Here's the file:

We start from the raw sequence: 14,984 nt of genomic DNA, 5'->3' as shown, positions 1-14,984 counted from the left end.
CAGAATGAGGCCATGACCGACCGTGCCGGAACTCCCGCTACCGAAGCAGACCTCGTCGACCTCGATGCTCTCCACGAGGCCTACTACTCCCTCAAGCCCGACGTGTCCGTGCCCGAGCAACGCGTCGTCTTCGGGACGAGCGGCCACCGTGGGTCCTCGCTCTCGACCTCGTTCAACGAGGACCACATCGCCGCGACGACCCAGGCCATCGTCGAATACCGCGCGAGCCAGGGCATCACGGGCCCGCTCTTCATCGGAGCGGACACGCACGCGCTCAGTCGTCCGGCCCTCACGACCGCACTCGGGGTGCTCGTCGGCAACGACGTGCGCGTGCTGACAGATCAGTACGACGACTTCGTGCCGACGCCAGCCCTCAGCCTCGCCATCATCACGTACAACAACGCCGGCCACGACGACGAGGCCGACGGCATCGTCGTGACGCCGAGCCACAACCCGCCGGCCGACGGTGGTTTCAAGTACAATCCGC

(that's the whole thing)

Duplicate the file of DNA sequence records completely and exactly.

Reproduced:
We start from the raw sequence: 14,984 nt of genomic DNA, 5'->3' as shown, positions 1-14,984 counted from the left end.
CAGAATGAGGCCATGACCGACCGTGCCGGAACTCCCGCTACCGAAGCAGACCTCGTCGACCTCGATGCTCTCCACGAGGCCTACTACTCCCTCAAGCCCGACGTGTCCGTGCCCGAGCAACGCGTCGTCTTCGGGACGAGCGGCCACCGTGGGTCCTCGCTCTCGACCTCGTTCAACGAGGACCACATCGCCGCGACGACCCAGGCCATCGTCGAATACCGCGCGAGCCAGGGCATCACGGGCCCGCTCTTCATCGGAGCGGACACGCACGCGCTCAGTCGTCCGGCCCTCACGACCGCACTCGGGGTGCTCGTCGGCAACGACGTGCGCGTGCTGACAGATCAGTACGACGACTTCGTGCCGACGCCAGCCCTCAGCCTCGCCATCATCACGTACAACAACGCCGGCCACGACGACGAGGCCGACGGCATCGTCGTGACGCCGAGCCACAACCCGCCGGCCGACGGTGGTTTCAAGTACAATCCGC